Synagogues across the country opened their doors for solidarity services over the weekend, including one in Naples.
As the sun slipped past the horizon, so began the first Sabbath since the mass shooting at Tree of Life synagogue in Pittsburgh.
“Here at Temple Shalom, in recent days, we’ve received notes and flowers from the broader community," Rabbi Adam Miller said. "More than one person offered to gather their friends together to stand around our building so that anybody who entered would feel safe knowing that they are protected and not alone.”
Miller spoke to the crowd of more than 1,500 people of all faiths, while, in an adjoining room, hundreds more watched on a big screen. And, that’s not counting all of Temple Shalom’s live stream viewers Friday night.
Many parishioners stood for the nearly three-hour service in the limited space, as rabbi after pastor after imam spoke about their shared God’s beliefs about hatred and, more importantly, about healing.
But, when Temple Shalom’s executive director Deborah Fidel took the stage, her words were not from God or from herself. She, instead, read her youngest son’s college application essay, which he wrote back home in Squirrel Hill just days after the shooting.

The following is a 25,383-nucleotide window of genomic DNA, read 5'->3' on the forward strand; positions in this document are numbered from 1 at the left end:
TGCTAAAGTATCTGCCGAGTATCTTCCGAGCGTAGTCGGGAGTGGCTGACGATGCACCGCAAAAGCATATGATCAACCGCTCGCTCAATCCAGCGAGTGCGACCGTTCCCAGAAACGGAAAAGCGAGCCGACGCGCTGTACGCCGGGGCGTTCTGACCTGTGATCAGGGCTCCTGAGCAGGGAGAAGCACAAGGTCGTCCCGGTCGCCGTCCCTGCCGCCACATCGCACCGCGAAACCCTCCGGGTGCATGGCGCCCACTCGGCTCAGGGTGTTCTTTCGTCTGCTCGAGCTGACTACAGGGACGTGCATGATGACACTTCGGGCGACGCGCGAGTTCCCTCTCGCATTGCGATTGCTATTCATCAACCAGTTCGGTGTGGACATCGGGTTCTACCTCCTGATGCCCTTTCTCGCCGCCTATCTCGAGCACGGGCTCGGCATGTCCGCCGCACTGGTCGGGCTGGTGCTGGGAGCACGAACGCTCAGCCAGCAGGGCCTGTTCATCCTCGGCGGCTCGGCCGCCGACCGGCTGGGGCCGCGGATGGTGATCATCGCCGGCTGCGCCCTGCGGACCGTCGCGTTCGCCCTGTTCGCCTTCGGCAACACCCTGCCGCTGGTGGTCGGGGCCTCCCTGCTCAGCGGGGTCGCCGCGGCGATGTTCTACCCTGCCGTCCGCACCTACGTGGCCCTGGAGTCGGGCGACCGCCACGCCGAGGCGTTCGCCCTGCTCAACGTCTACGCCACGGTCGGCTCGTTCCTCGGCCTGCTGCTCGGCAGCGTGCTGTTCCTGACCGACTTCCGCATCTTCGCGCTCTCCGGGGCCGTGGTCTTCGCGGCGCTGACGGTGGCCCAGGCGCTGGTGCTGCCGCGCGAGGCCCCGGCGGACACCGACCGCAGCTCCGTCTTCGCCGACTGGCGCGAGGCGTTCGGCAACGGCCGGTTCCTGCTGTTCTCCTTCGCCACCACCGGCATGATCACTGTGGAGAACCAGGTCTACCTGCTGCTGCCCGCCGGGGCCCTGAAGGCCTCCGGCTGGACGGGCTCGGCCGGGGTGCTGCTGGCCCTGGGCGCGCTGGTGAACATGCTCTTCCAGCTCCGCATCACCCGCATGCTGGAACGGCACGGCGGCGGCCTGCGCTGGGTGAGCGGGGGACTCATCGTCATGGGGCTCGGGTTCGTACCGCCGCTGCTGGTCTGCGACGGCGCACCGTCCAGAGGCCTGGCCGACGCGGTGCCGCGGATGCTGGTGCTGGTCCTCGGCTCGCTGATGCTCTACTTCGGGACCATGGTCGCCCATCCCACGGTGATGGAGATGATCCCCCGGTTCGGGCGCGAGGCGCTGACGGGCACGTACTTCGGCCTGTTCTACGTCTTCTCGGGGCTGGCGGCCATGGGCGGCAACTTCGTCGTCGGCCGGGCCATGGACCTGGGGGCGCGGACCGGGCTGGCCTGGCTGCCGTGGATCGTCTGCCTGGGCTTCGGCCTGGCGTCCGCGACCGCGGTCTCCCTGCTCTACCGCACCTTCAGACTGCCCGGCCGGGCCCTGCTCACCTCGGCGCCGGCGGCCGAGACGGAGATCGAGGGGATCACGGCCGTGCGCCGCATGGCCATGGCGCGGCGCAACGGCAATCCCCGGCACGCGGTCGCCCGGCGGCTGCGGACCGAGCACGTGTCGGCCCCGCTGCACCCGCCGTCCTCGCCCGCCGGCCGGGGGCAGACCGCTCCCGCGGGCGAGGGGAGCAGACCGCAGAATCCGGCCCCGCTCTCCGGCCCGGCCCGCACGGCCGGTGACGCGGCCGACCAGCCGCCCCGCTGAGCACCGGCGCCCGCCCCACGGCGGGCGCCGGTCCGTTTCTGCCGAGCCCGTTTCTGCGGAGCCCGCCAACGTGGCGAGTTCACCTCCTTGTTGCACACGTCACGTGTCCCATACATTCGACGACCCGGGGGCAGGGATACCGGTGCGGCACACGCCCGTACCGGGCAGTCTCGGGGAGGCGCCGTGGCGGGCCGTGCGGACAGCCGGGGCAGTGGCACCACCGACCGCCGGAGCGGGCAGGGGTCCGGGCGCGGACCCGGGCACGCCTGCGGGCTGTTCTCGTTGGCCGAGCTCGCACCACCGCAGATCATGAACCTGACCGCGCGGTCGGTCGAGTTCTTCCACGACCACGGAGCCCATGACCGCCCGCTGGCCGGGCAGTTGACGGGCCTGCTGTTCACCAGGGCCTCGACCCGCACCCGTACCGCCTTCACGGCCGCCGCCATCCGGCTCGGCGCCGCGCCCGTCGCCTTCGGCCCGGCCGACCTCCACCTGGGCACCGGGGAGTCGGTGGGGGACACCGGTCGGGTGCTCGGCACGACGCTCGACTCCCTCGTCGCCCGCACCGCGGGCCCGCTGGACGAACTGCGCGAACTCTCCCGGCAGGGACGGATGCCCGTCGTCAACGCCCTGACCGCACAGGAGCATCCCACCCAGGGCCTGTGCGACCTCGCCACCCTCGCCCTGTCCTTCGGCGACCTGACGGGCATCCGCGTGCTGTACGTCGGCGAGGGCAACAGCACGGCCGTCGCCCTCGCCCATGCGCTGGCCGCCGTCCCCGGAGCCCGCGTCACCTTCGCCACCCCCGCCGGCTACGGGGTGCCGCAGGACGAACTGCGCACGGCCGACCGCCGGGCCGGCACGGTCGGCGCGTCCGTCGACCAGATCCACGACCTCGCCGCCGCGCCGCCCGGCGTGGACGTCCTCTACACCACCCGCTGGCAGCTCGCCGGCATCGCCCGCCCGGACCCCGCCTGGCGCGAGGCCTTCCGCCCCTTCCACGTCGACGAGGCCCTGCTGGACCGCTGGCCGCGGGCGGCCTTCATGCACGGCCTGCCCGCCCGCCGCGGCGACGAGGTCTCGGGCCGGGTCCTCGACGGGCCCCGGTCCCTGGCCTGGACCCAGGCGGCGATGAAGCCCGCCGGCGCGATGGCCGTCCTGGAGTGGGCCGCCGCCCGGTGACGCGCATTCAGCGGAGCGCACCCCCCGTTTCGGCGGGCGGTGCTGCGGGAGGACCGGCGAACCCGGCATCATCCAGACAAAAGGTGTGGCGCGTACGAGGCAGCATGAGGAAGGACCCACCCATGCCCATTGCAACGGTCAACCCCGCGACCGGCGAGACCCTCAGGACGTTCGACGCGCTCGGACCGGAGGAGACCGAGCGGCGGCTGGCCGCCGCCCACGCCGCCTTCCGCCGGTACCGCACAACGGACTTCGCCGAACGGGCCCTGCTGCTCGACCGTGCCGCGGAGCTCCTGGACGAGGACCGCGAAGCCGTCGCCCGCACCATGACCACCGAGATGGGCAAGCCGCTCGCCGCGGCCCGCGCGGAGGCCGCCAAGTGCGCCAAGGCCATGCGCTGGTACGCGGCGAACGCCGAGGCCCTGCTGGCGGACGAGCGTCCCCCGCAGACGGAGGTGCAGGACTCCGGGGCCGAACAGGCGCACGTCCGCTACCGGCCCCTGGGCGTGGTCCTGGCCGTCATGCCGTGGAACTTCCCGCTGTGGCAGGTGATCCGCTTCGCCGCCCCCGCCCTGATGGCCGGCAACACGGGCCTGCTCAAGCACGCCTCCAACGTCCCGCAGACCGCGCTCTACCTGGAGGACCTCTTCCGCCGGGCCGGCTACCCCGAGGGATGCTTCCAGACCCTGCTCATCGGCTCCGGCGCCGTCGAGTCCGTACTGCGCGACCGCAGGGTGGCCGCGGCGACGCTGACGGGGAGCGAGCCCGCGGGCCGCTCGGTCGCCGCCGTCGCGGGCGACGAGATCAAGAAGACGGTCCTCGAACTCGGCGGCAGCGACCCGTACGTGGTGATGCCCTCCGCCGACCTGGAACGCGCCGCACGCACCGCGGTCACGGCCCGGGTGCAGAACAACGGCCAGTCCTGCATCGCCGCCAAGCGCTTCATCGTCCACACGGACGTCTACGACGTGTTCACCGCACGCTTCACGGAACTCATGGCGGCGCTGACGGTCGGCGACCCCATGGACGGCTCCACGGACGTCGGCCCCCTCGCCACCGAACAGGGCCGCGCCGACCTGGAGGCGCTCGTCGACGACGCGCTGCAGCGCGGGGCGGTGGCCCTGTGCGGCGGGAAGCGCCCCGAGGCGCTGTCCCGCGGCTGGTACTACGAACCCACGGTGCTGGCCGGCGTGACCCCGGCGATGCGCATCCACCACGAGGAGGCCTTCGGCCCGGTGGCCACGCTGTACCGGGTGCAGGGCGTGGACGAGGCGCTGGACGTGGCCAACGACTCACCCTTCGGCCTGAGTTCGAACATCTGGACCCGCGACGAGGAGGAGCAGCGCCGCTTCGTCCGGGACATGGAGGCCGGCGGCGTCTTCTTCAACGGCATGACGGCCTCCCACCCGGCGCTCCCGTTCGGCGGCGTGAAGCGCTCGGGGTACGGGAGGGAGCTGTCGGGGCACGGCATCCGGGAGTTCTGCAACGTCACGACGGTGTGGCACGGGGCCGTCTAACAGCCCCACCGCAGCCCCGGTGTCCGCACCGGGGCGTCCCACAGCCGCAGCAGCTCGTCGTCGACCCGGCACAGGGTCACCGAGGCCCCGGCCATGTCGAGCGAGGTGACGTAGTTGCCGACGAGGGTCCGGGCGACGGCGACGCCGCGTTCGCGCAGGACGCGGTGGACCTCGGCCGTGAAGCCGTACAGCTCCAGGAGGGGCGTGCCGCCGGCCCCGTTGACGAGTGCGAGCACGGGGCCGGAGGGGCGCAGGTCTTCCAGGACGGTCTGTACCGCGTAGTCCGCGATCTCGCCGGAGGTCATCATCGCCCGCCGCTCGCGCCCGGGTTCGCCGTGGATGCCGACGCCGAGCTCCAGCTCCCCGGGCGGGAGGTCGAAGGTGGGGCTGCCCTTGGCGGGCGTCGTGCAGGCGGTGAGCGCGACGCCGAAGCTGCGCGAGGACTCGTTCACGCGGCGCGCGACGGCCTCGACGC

“The place where my brother become a bar mitzvah is now a crime scene," Fidel read. "The place where we asked God on Yom Kippur to be written and sealed in the book of life is filled with the stench of death.”
Josh, a senior in high school, writes that he first became aware of the threat of pervasive gun violence, after the shooting in Parkland. By the end of his essay though, he comes around to the point that the healing is also universal in such tragedies.
“On the same day that violence defiled a once sacred space, 2,000 people showed up on a cold, rainy night. I saw people of all races, ethnicities and backgrounds with their arms around one another, voices lifted and song and prayer. Even on such a terrible day, I was reminded that there are many more good people than bad.”
Rabbi Miller had a similar message to share after the Shabbat service.
“God-willing, we’ll be gathering this community, not for a moment of solidarity around something tragic that’s happened but for a moment of celebration together for accomplishing and building together the community that we all want to live in.”
As the service ended, those in the crowd wrapped their arms around their loved ones and swayed along to John Lennon’s “Imagine.”